Hi Caerulea, thanks for your good questions. I will try my best to answer your questions here.
Your opening paragraph explains neatly the three intentions you have for this text:1. Why we should look beyond the Big Five for information on cognition.2. Comment on why you stick to MBTI contrary to what people believe.3. Describe the real reason, which is related to the reality of cognition.What I am wondering reading the first paragraph is: Why did you choose to 'defend' MBTI this particular way? If you could explain this, I believe some interesting connections would surface. And also maybe give a written answer to why you chose the title.
1. Why we should look beyond the Big Five for information on cognition.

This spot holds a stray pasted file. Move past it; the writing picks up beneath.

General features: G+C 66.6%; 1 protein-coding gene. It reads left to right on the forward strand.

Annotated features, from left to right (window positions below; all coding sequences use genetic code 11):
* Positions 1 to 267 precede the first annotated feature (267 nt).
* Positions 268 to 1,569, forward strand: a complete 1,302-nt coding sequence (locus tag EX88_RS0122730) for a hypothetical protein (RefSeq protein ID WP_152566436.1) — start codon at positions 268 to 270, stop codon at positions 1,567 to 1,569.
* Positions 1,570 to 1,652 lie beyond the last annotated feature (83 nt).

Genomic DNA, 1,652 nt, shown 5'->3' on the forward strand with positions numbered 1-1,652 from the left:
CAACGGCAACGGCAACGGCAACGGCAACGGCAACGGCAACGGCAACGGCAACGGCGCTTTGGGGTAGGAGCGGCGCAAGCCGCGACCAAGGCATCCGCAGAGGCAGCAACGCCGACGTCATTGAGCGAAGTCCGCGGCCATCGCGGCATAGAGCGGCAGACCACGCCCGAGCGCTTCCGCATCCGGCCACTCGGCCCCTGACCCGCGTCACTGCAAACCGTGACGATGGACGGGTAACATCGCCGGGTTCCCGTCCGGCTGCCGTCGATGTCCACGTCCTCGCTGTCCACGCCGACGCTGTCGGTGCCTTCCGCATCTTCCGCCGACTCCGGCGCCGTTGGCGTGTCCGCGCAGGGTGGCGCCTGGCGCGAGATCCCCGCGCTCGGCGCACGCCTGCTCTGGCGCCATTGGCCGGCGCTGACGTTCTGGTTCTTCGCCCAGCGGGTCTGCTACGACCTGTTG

I wrote this post in response to someone who said that the MBTI was inferior to the Big Five because it was less scientific. I just wanted to explain why we had to broaden our horizons a bit and have an honest look at the differences between the MBTI and the Big Five, and what we could expect to get out of both. I think that if the field of psychology would broaden their horizons a bit, we could make a lot of progress on the science of cognition. There an infinite number of different theories of cognition that could be proposed. I just think that by explaining some issues with the Big Five, I could encourage people to take a look at new theories. Just asking 200 questions of a human and finding correlations is pretty clearly not going to result in not going to result in the be all and end all of psychology. Maybe if you trained a neural network on the answers to those questions, looking at the weights might give us more insight, but just looking for simple correlations is clearly going to result in a very shallow understanding of the brain. More advanced aliens than us wouldn't be impressed if they saw that our understanding of cognition was limited to some researcher asking a bunch of random questions and finding a few factors that could predict how people would answer the questions to a limited degree.